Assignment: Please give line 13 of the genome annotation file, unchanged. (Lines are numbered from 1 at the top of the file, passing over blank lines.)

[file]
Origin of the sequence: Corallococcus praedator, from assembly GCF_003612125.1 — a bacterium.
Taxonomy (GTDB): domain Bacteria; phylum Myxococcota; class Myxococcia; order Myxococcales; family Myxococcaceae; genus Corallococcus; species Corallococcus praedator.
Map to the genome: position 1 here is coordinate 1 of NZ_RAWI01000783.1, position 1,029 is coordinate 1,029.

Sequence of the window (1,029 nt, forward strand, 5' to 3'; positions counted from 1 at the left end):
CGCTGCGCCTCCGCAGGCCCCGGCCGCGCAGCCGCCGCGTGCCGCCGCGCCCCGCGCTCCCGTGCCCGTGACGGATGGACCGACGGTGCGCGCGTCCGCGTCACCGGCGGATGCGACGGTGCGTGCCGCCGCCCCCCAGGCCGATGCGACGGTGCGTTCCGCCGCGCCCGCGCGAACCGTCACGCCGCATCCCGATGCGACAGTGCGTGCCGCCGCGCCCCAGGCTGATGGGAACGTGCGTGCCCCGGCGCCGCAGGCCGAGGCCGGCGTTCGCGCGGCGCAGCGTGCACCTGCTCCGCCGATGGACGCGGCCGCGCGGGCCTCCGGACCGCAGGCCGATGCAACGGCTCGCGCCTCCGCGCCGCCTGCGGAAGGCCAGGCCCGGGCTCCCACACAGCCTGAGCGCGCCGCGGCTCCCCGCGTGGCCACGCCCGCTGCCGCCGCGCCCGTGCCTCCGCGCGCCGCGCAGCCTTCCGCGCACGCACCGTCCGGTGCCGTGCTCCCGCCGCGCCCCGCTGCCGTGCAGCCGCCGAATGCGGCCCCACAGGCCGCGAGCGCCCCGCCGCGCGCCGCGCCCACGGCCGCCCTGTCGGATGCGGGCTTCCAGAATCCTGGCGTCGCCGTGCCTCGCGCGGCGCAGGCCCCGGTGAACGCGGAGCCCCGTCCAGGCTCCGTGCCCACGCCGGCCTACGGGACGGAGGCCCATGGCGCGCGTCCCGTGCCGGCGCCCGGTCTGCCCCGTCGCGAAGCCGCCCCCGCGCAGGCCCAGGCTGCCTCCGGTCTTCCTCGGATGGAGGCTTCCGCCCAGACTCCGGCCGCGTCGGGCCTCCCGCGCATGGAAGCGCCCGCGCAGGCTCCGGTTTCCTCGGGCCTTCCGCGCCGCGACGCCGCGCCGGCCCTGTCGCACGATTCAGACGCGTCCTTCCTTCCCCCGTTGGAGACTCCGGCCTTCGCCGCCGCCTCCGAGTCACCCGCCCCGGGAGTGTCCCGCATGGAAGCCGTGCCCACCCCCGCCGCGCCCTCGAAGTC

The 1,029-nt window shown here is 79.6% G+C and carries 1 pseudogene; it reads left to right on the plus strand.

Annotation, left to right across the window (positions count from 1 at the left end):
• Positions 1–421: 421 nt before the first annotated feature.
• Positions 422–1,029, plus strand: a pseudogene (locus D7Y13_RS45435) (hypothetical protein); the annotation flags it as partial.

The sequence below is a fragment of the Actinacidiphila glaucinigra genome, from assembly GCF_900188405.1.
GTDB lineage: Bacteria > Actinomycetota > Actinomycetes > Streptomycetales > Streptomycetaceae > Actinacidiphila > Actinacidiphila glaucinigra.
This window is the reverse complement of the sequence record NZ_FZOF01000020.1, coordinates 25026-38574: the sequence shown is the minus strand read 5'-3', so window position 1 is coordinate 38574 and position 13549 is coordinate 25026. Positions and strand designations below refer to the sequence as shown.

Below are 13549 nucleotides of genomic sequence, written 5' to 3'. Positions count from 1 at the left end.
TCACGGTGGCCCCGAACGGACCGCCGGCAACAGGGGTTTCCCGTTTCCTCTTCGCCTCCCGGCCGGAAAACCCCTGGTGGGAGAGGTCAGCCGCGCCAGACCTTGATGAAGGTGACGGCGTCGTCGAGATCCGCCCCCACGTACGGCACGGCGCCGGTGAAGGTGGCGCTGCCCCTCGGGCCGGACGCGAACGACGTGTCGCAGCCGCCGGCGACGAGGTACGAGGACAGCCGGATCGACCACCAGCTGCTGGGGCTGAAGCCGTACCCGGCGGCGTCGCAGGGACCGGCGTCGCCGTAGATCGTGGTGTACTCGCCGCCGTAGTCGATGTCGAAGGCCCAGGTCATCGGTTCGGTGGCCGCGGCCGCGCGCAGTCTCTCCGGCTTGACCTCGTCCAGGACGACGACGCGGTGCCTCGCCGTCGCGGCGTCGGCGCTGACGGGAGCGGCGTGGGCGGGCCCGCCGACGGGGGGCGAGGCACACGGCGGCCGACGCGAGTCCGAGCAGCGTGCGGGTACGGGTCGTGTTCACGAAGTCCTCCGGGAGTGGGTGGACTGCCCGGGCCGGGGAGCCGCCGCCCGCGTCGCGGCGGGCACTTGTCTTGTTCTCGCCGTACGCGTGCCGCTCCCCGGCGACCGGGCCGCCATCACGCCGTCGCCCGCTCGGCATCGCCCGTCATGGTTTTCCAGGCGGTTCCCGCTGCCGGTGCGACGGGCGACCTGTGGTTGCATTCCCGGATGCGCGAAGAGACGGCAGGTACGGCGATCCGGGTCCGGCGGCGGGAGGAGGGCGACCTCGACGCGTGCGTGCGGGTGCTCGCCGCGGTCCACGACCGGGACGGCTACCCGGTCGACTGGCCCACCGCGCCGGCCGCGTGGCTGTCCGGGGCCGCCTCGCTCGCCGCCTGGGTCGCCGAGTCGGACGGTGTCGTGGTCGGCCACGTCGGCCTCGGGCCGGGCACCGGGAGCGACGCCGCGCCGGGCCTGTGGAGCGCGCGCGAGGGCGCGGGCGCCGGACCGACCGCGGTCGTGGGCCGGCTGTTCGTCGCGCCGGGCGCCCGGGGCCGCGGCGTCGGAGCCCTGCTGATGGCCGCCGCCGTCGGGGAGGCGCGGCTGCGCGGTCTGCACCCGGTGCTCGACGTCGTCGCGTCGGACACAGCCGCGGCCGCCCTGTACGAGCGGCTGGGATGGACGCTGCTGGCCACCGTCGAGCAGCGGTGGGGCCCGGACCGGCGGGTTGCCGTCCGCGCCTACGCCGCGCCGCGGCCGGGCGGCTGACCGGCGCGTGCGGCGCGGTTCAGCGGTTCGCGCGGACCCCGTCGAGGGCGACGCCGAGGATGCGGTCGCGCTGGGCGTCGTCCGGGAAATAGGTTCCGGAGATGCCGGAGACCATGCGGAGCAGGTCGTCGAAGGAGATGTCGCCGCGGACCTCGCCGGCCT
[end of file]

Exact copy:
Below are 13549 nucleotides of genomic sequence, written 5' to 3'. Positions count from 1 at the left end.